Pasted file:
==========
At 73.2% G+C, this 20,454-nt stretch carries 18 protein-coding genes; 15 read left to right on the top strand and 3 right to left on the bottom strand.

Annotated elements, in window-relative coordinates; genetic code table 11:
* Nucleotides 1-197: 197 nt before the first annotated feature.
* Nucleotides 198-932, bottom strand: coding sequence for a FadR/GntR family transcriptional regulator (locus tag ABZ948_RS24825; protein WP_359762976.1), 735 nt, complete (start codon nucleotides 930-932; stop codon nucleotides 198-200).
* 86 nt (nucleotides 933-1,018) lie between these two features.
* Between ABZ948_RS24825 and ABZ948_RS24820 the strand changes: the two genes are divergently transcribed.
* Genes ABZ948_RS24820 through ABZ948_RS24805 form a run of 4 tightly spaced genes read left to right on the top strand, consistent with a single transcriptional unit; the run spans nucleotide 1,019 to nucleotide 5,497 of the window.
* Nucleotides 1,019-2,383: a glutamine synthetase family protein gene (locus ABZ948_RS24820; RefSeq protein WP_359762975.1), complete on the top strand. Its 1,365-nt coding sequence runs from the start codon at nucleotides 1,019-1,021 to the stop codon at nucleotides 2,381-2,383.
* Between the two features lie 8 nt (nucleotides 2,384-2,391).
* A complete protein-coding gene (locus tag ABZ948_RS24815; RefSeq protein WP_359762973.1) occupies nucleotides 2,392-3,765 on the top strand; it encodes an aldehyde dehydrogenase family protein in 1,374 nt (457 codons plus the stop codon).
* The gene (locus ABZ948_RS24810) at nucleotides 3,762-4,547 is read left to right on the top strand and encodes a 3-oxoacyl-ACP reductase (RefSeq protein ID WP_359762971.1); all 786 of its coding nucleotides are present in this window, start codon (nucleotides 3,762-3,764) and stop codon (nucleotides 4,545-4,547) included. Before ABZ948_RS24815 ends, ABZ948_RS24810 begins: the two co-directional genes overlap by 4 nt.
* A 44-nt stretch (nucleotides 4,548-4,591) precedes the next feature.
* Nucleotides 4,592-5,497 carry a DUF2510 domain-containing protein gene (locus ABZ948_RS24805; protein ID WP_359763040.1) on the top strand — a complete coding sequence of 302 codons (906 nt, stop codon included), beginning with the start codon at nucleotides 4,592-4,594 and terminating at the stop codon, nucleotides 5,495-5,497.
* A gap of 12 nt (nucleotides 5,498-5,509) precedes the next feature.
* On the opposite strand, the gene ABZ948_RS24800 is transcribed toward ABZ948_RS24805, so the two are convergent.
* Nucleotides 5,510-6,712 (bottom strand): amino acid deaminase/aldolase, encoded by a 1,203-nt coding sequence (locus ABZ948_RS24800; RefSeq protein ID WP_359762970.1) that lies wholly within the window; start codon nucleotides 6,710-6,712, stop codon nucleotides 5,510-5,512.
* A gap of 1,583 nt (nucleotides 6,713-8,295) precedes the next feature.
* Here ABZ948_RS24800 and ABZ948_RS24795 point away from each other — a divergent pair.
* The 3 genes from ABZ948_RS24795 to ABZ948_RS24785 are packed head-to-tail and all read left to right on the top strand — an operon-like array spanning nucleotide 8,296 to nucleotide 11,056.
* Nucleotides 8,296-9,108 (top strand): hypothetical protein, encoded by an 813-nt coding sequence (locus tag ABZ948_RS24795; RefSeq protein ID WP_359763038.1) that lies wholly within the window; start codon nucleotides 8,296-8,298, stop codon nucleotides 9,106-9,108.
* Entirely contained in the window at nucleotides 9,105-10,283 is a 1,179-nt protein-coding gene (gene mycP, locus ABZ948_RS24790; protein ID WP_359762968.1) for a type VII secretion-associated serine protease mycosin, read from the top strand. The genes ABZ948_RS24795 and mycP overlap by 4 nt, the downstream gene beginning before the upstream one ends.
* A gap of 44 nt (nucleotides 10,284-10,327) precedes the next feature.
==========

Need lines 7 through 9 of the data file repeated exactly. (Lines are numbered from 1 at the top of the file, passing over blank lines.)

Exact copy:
* Genes ABZ948_RS24820 through ABZ948_RS24805 form a run of 4 tightly spaced genes read left to right on the top strand, consistent with a single transcriptional unit; the run spans nucleotide 1,019 to nucleotide 5,497 of the window.
* Nucleotides 1,019-2,383: a glutamine synthetase family protein gene (locus ABZ948_RS24820; RefSeq protein WP_359762975.1), complete on the top strand. Its 1,365-nt coding sequence runs from the start codon at nucleotides 1,019-1,021 to the stop codon at nucleotides 2,381-2,383.
* Between the two features lie 8 nt (nucleotides 2,384-2,391).